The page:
by Steve Carr
Saturday, November 8
$20 in advance and $30 the day of the event
$10 for children 11-15 years old
Children under 10 accompanied by an adult ticket holder are free.
Complete information is available at vpaaz.org.
Say the words “home tour” and your first thought probably isn’t of chickens pecking their way around a backyard coop.
But chicken coops are homes, too, and Valley residents practicing sustainable living in the Southwest desert put as much time, care and creative thinking into building and maintaining them as some people do with their own homes.
That’s what makes Valley Permaculture Alliance’s (VPA) sixth annual Tour de Coops on Saturday, Nov. 8, the Valley’s most unique home tour. The event is VPA’s signature fundraiser and features up to 25 of the most unique and funky chicken coops in Arizona. On this self-guided tour, visitors are exposed to a range of coop designs, chicken-keeping secrets, responsible ownership practices, sustainable living concepts and creativity in the Valley.
Each coop selected for the tour has been vetted by a selection committee to ensure appropriate zoning and permitting, responsible ownership, safety for both animals and the touring public, design elements and healthy chickens. Coop owners will be on hand to share their methods and experience, as well as to answer questions.
“Education is the only way to overcome ignorance, and ignorance is the only thing holding the hemp revolution back.”
~Rowan Robinson from The Hemp Manifesto
Before marijuana was banned in 1937, hemp – its non-psychoactive relative – was widely considered one of the most profitable, versatile and functional crops on the planet. The Great Pyramids of Giza were constructed using hemp. Columbus journeyed to the New World on a boat waving hemp sails. The very document on which our country was founded, the Declaration of Independence, was drafted on hemp paper!
Tucson residents may not yet be familiar with A&E Recycled Granite LLC, as it has only been open for just nine months. However, this creative and eco-conscious company is going to be in attendance at some of the Old Pueblo’s most popular sustainable home shows and events, ensuring everyone will soon know who they are and what they do.
Looking for a sneak peek? Ok, we’ll divulge. Julie Olauson, owner and marketing and sales guru for this multigenerational family owned business, says, “We divert remnant slab material and turn it into outdoor fire pits, facades or barbecue islands, split stones, fireplaces or backsplashes.” The company does not use any resin or chemicals and they can proudly say that since they only use 100 percent scrap from the countertop fabrication industry, their products are the only 100 percent recycled stone tiles and pavers on the market. The company also features the Revive Elements collection that uses smaller pieces of scrap materials to create ice stones, refurbished cabinet pulls and marble cutting boards.
If you’re in the market for recycled granite, A&E will be one of about 15 green companies featured at the Green Living Booth at the SAHBA Fall Home and Garden Show at TCC starting today, October 17, through Sunday, October 19. A&E’s Revive Elements Collection will be on display at Solana Outdoor Living’s booth over the weekend. A&E will also have a presence at the Envision Tucson Sustainable Festival on October 26, which will be held at the YMCA on Bonita Ave.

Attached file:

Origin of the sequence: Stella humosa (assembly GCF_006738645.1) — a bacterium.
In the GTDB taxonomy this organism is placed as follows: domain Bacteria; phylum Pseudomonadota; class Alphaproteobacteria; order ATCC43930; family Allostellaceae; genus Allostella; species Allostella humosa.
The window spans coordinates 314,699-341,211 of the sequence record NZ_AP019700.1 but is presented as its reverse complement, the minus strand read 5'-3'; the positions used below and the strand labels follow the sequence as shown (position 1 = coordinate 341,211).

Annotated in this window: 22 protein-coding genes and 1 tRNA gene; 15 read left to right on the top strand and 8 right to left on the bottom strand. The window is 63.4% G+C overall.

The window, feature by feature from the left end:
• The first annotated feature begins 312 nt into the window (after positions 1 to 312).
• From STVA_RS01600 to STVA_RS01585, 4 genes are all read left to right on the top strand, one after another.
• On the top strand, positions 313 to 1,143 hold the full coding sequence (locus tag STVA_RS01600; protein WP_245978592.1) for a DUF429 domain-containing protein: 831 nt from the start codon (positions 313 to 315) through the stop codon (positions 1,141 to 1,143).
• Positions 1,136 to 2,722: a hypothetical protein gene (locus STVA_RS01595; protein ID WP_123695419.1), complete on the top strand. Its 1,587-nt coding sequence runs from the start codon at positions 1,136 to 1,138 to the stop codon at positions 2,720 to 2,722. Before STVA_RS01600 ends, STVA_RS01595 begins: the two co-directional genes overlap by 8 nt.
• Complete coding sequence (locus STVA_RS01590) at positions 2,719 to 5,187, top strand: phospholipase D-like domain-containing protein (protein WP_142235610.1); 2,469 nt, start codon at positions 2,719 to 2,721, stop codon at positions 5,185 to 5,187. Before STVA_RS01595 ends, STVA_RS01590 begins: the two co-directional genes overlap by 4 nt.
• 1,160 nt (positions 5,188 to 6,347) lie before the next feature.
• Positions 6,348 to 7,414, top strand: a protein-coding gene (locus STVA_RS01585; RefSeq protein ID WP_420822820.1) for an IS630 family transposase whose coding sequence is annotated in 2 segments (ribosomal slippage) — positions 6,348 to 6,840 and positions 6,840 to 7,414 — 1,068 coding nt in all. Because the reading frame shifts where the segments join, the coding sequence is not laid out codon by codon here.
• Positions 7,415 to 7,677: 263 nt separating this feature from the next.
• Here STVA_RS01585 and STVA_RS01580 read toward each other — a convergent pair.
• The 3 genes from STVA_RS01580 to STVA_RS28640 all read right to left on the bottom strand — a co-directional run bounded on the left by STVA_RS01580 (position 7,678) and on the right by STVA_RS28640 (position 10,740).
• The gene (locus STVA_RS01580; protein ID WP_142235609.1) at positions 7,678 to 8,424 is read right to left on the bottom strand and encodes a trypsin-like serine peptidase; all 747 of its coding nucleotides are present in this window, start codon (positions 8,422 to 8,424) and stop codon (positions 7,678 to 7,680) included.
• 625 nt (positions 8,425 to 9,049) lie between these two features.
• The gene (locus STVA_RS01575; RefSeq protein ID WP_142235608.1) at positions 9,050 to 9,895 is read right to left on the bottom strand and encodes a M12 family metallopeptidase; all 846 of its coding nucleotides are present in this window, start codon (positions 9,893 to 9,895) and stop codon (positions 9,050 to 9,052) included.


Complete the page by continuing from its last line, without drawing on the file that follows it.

A&E Recycled Granite
1660 S. Research Loop, Ste. 110
Tucson, AZ 85710
Purses with Purpose: Angela & Roi
Angela & Roi handbags and purses not only look great, but also tell a story and make a difference. The color of each handbag relates to a different form of cancer, and with every purchase a donation is made to one of 11 nonprofits that work with Angela & Roi. Each bag also comes with a ribbon to show support for activism efforts against cancer. All of Angela & Roi’s handbags are made with animal friendly materials. Prices vary depending on style; purse shown is $65.
“The fact is, most people in the U.S. eat way more meat than is good for them or the planet, but even knowing this, the chances are little that we are all going to become vegetarians, much less vegan, but we can focus on a more plant-based diet and support the farmers who raise their animals humanely and sustainably.” ~ Mario Batali, award-winning chef, author
Humans have been carnivores for thousands of years, but our levels of consumption and methods for acquiring meat have changed drastically over time. Originally, humans hunted wild animals, and ate meat only occasionally. Today, Americans consume far more than is recommended and far more than the rest of the world.
Please continue to believe in us. It’s through these Fair Trade flowers that hundreds of families, like mine, continually improve our lives.” ~Elvia Almachi, flower farm worker, Ecuador
Did you know that October is Fair Trade Month? You’ve likely heard the term “fair trade,” or seen it as a label on coffee or chocolate, but what you may not know is just how important those words are in the grand scheme of today’s globalized world. Fair trade means providing just wages, decent working conditions, fewer middlemen, environmentally sustainable solutions, women empowerment, and fair terms of trade to farmers and artisans in developing countries. A portion of all proceeds from certified fair trade commodities are invested back into the communities they come from, leading to improvements in healthcare, education and much more. This worldwide movement puts social and environmental standards in place to protect workers and the earth, proving that successful businesses can also put people and the planet first.